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In Pilav, the Strasbourg Court ruled that constitutional provisions relating to Bosnia’s presidency violate the European Convention on Human Rights, because they combine a territorial mode of election with an ethnic component. On a broader level, the case concerns “the minimum requirements of a democratic system of political law-making at the level of domestic government and the scope and content of fundamental rights”. Pilav maps into the relationship between national political accommodations in divided polities and non-discrimination and democratic principles at the core of the Convention system and beyond. The article discusses the implications of the ruling within the consociational context and offers guidance about its implementation. The key argument to be made is, rather than referring to the universality of human rights and applying those rights to consociations, courts should ground their legal arguments on a broader political theory about national democracy, while taking into consideration local conditions and problems.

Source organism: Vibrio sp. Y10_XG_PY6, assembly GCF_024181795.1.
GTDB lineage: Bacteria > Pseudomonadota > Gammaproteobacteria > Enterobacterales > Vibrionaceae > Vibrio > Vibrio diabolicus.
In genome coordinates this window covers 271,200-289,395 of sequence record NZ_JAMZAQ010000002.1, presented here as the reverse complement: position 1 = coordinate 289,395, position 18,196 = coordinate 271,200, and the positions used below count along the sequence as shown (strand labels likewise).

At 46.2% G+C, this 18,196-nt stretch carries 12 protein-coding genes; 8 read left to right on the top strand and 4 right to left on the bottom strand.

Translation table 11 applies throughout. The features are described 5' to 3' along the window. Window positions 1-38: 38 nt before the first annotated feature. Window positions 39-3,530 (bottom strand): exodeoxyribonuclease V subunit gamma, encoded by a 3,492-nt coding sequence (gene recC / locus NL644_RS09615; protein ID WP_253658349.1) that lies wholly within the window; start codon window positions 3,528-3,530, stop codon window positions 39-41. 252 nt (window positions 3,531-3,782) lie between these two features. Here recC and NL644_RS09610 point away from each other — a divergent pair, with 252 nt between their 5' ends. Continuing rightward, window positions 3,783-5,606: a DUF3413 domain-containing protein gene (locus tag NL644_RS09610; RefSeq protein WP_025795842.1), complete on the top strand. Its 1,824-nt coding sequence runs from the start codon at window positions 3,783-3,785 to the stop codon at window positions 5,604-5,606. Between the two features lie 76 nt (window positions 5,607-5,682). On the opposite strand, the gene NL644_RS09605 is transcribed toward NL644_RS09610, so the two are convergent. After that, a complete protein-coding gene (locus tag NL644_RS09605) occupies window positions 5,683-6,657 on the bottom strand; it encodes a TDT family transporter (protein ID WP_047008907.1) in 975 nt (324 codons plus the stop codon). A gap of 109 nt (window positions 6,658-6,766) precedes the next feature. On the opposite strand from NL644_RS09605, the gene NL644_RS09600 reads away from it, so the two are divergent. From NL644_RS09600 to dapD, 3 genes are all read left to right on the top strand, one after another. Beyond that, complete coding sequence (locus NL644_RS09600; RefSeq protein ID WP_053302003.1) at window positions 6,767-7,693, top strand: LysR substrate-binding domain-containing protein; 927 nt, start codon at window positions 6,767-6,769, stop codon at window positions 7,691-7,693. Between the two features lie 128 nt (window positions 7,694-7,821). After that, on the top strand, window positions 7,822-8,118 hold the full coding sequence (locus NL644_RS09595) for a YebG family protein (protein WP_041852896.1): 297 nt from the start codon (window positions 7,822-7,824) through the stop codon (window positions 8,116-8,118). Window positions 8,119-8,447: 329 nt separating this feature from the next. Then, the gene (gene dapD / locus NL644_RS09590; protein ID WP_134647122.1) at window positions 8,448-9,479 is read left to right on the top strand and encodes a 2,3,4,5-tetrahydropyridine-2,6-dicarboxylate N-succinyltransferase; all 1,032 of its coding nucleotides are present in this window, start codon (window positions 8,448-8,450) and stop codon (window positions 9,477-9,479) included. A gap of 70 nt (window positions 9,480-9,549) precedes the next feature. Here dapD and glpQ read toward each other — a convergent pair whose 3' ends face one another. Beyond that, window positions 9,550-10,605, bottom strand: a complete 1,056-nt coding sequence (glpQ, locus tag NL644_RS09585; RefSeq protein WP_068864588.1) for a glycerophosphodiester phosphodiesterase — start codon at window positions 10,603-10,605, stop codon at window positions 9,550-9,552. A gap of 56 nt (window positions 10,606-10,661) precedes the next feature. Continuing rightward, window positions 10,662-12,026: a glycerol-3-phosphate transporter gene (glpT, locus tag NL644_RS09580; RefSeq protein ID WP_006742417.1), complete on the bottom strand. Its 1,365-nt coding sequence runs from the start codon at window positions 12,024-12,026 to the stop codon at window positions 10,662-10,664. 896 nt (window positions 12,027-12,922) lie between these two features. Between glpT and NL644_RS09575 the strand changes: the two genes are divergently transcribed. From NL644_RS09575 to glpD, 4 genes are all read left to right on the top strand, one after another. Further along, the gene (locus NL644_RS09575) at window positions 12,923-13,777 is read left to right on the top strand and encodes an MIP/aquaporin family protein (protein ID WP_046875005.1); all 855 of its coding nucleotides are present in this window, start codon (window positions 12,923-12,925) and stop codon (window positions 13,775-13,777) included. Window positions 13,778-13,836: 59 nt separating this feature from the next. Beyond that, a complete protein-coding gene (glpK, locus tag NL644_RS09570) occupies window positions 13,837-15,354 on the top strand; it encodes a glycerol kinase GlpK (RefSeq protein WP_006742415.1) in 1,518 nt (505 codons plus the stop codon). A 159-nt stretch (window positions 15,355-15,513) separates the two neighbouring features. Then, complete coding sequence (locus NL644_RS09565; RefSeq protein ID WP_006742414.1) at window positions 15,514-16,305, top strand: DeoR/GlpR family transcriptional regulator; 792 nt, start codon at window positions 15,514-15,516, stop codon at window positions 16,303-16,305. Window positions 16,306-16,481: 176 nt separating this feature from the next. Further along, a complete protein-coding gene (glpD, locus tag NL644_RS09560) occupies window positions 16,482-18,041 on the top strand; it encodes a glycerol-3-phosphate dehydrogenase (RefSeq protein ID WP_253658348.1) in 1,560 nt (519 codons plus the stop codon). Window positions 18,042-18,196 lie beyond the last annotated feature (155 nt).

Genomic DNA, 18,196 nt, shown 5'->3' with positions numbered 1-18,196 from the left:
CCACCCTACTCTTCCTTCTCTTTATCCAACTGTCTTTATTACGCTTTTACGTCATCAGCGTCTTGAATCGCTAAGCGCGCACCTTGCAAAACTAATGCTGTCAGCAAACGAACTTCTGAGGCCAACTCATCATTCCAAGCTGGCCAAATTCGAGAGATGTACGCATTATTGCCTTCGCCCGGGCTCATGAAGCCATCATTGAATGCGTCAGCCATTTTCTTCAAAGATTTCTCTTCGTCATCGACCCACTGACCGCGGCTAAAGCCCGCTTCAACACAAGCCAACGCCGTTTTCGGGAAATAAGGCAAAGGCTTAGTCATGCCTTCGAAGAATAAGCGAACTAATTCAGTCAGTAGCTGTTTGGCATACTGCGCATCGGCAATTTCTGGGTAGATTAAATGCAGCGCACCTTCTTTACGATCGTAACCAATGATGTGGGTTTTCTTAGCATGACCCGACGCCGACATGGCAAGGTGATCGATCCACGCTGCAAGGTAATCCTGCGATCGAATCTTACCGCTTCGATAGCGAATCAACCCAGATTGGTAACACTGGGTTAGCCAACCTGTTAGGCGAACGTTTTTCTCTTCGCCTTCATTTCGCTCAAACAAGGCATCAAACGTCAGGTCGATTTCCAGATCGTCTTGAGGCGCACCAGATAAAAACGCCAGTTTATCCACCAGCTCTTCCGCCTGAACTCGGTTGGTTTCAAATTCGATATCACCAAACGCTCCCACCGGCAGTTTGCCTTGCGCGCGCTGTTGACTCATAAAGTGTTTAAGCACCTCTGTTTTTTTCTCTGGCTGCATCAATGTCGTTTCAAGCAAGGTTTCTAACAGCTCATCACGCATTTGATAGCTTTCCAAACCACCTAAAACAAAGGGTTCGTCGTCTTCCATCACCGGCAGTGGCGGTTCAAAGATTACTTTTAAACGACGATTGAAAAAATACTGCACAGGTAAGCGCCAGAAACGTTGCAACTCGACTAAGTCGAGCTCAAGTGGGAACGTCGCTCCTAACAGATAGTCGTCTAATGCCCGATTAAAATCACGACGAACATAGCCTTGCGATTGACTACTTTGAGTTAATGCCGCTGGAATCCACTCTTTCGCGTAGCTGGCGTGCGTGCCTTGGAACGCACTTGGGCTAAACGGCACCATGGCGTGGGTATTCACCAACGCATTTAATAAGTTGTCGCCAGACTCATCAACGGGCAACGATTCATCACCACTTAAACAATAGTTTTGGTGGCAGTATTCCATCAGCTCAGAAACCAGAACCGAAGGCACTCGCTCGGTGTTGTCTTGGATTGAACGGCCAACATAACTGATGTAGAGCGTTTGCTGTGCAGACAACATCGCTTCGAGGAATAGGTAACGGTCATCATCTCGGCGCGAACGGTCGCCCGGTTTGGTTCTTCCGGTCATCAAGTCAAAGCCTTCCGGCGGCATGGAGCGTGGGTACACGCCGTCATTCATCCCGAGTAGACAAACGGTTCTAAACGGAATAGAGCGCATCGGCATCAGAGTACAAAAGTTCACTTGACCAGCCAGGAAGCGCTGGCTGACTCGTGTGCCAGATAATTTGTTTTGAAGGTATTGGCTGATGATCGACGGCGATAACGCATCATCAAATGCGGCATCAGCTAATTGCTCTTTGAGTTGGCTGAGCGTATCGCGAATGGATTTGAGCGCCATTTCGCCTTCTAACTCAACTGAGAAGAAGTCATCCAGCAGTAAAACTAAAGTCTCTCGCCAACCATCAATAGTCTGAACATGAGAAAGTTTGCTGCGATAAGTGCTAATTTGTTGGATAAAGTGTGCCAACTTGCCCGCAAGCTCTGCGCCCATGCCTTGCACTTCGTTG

In: Review of Central and East European Law